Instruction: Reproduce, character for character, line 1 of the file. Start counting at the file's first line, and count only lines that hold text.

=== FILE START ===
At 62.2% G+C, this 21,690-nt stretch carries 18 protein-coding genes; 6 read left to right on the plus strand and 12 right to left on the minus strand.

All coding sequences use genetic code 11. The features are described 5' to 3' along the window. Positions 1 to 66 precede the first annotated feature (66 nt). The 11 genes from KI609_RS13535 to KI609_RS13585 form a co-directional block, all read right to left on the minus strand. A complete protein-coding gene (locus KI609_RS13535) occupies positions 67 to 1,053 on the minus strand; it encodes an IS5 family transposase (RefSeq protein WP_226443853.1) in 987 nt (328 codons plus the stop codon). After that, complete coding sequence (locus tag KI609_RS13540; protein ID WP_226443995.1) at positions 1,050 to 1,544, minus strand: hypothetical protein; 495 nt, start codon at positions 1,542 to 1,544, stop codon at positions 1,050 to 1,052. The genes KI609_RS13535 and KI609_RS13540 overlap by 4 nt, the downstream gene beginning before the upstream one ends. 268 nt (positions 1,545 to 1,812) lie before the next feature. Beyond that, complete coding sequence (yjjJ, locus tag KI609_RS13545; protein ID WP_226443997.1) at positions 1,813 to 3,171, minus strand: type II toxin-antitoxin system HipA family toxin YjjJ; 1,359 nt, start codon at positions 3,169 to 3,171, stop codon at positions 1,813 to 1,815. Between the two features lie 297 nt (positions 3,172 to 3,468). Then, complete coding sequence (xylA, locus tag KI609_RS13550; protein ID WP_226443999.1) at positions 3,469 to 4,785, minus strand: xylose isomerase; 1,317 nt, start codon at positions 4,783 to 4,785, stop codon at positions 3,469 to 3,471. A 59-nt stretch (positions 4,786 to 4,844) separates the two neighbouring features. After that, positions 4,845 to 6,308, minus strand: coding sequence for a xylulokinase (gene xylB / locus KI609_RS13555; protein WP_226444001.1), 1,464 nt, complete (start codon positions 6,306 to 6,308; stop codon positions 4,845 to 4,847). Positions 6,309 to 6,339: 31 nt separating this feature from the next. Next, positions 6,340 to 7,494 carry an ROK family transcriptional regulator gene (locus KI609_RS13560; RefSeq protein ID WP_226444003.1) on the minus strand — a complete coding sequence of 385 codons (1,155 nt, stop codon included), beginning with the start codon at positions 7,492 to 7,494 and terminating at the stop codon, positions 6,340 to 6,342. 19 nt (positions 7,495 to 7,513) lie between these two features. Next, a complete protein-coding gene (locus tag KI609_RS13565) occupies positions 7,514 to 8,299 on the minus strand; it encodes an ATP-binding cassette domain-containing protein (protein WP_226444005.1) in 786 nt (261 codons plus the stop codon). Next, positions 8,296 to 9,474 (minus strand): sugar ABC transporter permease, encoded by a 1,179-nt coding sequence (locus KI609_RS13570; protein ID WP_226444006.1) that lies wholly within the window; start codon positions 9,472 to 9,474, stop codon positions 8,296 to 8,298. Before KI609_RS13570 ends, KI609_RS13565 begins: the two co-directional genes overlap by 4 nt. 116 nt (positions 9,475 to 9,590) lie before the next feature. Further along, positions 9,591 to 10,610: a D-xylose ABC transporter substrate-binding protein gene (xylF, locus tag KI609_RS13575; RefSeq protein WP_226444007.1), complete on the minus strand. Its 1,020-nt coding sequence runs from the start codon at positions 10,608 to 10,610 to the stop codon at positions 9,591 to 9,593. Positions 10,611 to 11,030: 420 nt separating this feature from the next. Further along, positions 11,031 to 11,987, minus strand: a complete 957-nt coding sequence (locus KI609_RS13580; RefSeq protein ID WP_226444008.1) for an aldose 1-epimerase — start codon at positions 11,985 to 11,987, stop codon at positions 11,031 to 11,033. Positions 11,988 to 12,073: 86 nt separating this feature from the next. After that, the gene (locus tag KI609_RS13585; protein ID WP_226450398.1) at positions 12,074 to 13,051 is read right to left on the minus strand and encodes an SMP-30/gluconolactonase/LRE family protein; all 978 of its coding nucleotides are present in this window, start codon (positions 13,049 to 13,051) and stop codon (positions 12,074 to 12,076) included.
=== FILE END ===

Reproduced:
At 62.2% G+C, this 21,690-nt stretch carries 18 protein-coding genes; 6 read left to right on the plus strand and 12 right to left on the minus strand.